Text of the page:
It's who you know
Are you looking for work, or open to a career change? Would you like job offers to come to you?
According to a survey published on LinkedIn, 85% of people find jobs through people they know. (1)
In my experience, 100% of my job opportunities have been the result of someone who knows me, or knows of me and knows my work, offering me a job. I’ve never filled out a job application. I’ve never even looked for work.
Is my story unusual? Research says no. If it was, the phrase “it’s who you know” wouldn’t be so popular.
Earlier this week, I was interviewed by the group Registered Dietitian Approved on a Facebook Live. This group is comprised of registered dietitian nutritionists, like me, who favor forging a unique career path. It was fun to discuss my varied jobs and how I came to work in each one. From the doctor who asked me to counsel his patients, which led to a private practice, to colleagues in my local dietetic association offering me positions, to my former college department asking me to come back and teach. Each job resulted from knowing the right person and being open to the opportunity. Smaller “jobs” like professional speaking engagements, grant opportunities, and book writing, also resulted from being known by the right people. “It’s who you know.”
How can you know the “right” people? The answer is simple: networking.
Does the phrase “it’s who you know” conjure up disdain and the stereotype of an incompetent employee hired by their uncle, or the image of sleazy job-seeking tactics? Does the word networking conjure up the image of passing out business cards and pitching 30-second elevator speeches to as many people as possible?
Instead of those images, get a new vision of networking and allow the phrase “it’s who you know” to have a positive connotation. Because, networking is building and maintaining strong relationships with colleagues through work, professional organizations, even community and volunteer organizations. It includes doing good work, serving others, being a resource, going above and beyond to excel at what you do so that when others think, “who would do this well?” they think of you.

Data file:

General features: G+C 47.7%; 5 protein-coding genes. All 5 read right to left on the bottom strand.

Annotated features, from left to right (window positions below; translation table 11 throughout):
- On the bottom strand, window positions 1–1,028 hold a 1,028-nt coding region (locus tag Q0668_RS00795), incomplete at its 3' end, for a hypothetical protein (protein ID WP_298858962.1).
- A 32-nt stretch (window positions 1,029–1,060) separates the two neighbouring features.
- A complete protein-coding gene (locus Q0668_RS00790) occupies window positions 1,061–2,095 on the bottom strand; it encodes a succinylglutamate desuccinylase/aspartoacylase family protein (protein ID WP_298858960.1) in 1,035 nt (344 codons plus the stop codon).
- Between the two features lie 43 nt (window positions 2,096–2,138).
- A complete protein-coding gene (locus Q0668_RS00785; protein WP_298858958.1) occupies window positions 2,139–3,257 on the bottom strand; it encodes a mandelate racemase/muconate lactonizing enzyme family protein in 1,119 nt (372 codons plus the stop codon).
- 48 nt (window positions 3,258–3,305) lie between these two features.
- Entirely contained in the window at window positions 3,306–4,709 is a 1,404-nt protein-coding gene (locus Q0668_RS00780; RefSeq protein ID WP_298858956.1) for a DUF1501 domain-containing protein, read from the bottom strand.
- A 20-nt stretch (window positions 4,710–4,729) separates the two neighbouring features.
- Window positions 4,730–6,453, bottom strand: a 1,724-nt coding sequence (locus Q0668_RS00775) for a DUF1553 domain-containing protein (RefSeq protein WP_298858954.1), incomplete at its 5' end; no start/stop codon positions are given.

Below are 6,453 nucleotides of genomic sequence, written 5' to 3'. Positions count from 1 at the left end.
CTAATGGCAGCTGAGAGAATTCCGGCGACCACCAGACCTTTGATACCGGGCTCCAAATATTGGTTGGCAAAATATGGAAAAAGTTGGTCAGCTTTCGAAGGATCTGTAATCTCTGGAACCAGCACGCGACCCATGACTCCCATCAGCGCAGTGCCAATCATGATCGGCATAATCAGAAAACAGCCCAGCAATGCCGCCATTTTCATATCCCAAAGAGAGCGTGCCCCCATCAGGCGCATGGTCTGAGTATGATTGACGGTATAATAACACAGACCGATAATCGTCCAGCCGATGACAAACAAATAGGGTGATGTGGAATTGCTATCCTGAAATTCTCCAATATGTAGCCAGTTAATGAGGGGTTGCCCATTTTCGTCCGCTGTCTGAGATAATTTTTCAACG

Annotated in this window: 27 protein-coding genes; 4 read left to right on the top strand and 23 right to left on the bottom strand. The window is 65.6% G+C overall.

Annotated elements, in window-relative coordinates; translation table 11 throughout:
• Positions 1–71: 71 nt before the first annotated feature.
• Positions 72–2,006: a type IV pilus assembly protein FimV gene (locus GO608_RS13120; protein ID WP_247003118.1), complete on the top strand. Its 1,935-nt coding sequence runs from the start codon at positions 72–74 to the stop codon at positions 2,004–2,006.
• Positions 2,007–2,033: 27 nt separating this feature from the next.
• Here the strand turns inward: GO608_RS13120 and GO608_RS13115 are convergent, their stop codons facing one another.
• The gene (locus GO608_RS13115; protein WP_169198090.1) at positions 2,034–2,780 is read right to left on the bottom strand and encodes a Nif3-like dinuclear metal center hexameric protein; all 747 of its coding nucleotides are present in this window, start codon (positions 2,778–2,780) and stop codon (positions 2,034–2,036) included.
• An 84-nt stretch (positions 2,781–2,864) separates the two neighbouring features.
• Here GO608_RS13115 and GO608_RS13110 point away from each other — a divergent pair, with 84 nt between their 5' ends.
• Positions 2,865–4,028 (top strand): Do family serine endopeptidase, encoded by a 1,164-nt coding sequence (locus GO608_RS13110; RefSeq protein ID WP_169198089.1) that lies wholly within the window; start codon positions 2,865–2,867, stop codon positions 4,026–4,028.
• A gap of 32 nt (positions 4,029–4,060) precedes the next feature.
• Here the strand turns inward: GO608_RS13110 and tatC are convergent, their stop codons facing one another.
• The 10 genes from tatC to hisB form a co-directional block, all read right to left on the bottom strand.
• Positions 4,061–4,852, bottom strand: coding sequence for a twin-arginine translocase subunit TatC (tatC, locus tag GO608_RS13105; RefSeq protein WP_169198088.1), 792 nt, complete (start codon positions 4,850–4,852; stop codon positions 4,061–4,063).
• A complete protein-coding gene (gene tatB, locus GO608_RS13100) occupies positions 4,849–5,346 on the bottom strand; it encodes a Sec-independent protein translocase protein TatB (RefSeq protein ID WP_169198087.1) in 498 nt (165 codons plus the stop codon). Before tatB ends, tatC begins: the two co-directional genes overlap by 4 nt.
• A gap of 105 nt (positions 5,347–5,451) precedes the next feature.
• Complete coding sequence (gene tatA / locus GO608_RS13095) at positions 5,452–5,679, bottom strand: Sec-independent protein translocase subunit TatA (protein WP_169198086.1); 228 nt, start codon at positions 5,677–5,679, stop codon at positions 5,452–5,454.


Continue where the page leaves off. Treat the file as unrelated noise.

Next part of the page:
A survey by Adler in 2016, found that jobs hunt for people more often than people actively hunt for jobs. Networking is especially important in filling jobs when people are not actively looking. However, even among those actively looking for jobs, networking is still the number one method that gets someone a job. (1)
According to Matt Youngquist, president of Career Horizons, “At least 70%, if not 80%, of jobs are not published, yet most people are spending 70 or 80% of their time surfing the net versus getting out there, talking to employers.” (2) GreatBusinessSchools.org lists networking as the most effective approach to finding new employment. (3)
In addition to finding work, networking provides the best opportunity for finding others for creative collaboration, funding opportunities, and accomplishing common goals.
How does one effectively network?
Recognize that you are essentially always networking. You never know what connection may lead to a job offer, or a mutually beneficial project. You are always making an impression so make a good first impression and leave a positive lasting impression.
Seek to build relationships – ask permission to connect, identify common ground, be authentic, and build trust. Show interest in other people.
Seek to give rather than get – become a resource, refer to others, look for how you can help.
Be involved in your professional organization. Take on leadership roles. Participate in events that allow for meeting colleagues in person.
How can you make networking work for you? Find an opportunity to get involved. Sign up. Show up. Communicate effectively. Be an asset to others. Be remembered – in a positive way. Be the one that others think of when a job opening comes up. After all, it’s who you know.
“Networking remains the No. 1 cause of job attainment.” ~ Hal Lancaster
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